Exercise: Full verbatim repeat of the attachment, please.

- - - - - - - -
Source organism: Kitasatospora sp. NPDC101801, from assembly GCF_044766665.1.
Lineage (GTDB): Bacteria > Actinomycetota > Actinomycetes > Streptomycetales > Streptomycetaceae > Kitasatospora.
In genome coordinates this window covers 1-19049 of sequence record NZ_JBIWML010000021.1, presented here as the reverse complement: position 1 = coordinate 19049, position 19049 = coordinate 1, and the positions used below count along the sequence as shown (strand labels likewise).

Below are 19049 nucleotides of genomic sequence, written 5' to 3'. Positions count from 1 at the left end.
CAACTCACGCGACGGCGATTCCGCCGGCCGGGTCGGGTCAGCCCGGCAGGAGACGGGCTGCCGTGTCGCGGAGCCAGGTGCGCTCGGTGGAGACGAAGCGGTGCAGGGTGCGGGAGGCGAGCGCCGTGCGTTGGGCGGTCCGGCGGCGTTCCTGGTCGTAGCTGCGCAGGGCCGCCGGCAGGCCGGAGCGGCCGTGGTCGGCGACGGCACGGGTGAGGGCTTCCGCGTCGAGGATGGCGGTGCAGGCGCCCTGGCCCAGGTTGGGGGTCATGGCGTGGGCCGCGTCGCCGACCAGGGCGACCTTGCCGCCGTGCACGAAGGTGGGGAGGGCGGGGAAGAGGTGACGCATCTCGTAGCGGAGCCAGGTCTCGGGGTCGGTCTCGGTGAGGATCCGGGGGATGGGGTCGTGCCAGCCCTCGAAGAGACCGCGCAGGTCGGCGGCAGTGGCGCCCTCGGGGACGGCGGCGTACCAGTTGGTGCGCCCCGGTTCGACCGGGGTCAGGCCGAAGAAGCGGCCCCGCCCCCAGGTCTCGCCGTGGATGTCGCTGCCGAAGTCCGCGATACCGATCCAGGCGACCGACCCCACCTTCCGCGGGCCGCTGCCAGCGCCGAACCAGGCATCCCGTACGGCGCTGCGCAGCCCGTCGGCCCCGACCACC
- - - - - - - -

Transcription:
Source organism: Kitasatospora sp. NPDC101801, from assembly GCF_044766665.1.
Lineage (GTDB): Bacteria > Actinomycetota > Actinomycetes > Streptomycetales > Streptomycetaceae > Kitasatospora.
In genome coordinates this window covers 1-19049 of sequence record NZ_JBIWML010000021.1, presented here as the reverse complement: position 1 = coordinate 19049, position 19049 = coordinate 1, and the positions used below count along the sequence as shown (strand labels likewise).

Below are 19049 nucleotides of genomic sequence, written 5' to 3'. Positions count from 1 at the left end.
CAACTCACGCGACGGCGATTCCGCCGGCCGGGTCGGGTCAGCCCGGCAGGAGACGGGCTGCCGTGTCGCGGAGCCAGGTGCGCTCGGTGGAGACGAAGCGGTGCAGGGTGCGGGAGGCGAGCGCCGTGCGTTGGGCGGTCCGGCGGCGTTCCTGGTCGTAGCTGCGCAGGGCCGCCGGCAGGCCGGAGCGGCCGTGGTCGGCGACGGCACGGGTGAGGGCTTCCGCGTCGAGGATGGCGGTGCAGGCGCCCTGGCCCAGGTTGGGGGTCATGGCGTGGGCCGCGTCGCCGACCAGGGCGACCTTGCCGCCGTGCACGAAGGTGGGGAGGGCGGGGAAGAGGTGACGCATCTCGTAGCGGAGCCAGGTCTCGGGGTCGGTCTCGGTGAGGATCCGGGGGATGGGGTCGTGCCAGCCCTCGAAGAGACCGCGCAGGTCGGCGGCAGTGGCGCCCTCGGGGACGGCGGCGTACCAGTTGGTGCGCCCCGGTTCGACCGGGGTCAGGCCGAAGAAGCGGCCCCGCCCCCAGGTCTCGCCGTGGATGTCGCTGCCGAAGTCCGCGATACCGATCCAGGCGACCGACCCCACCTTCCGCGGGCCGCTGCCAGCGCCGAACCAGGCATCCCGTACGGCGCTGCGCAGCCCGTCGGCCCCGACCACC